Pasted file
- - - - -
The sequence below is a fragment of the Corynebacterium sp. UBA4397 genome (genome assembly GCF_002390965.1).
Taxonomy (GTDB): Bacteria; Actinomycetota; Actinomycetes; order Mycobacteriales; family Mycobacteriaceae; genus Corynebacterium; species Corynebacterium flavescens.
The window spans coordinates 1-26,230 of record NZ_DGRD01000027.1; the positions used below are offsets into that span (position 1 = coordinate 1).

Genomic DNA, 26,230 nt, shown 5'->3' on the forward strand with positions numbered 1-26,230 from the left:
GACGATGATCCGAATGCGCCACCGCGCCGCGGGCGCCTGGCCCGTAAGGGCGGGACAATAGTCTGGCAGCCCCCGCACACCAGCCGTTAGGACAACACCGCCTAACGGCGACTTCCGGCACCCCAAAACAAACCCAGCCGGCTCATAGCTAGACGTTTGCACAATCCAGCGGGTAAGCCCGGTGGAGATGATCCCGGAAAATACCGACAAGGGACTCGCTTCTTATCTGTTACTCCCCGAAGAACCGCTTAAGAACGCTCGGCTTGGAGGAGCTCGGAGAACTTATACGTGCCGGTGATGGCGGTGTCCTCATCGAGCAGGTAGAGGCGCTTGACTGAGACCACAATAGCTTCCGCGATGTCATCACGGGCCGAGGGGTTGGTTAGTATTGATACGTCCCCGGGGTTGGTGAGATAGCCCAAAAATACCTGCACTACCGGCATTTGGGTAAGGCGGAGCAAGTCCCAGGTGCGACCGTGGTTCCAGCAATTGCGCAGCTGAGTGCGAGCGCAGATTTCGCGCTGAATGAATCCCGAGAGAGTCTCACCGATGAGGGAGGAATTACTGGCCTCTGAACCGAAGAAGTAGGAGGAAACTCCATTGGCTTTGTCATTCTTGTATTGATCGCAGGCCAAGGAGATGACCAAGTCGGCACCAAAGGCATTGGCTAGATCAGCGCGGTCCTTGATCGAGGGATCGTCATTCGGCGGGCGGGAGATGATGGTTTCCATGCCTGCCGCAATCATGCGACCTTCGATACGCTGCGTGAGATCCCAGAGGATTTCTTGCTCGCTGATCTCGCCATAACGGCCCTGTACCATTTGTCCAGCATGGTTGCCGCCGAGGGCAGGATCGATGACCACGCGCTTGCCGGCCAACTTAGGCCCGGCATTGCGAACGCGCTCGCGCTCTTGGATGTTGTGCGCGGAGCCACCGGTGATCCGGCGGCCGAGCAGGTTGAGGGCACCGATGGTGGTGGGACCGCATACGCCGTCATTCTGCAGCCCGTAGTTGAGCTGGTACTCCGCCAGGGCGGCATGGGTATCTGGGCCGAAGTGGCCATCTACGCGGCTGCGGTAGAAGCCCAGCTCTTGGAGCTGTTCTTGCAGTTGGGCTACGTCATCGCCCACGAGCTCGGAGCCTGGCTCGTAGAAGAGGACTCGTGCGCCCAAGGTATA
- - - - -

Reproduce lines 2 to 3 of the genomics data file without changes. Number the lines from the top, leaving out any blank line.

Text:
Taxonomy (GTDB): Bacteria; Actinomycetota; Actinomycetes; order Mycobacteriales; family Mycobacteriaceae; genus Corynebacterium; species Corynebacterium flavescens.
The window spans coordinates 1-26,230 of record NZ_DGRD01000027.1; the positions used below are offsets into that span (position 1 = coordinate 1).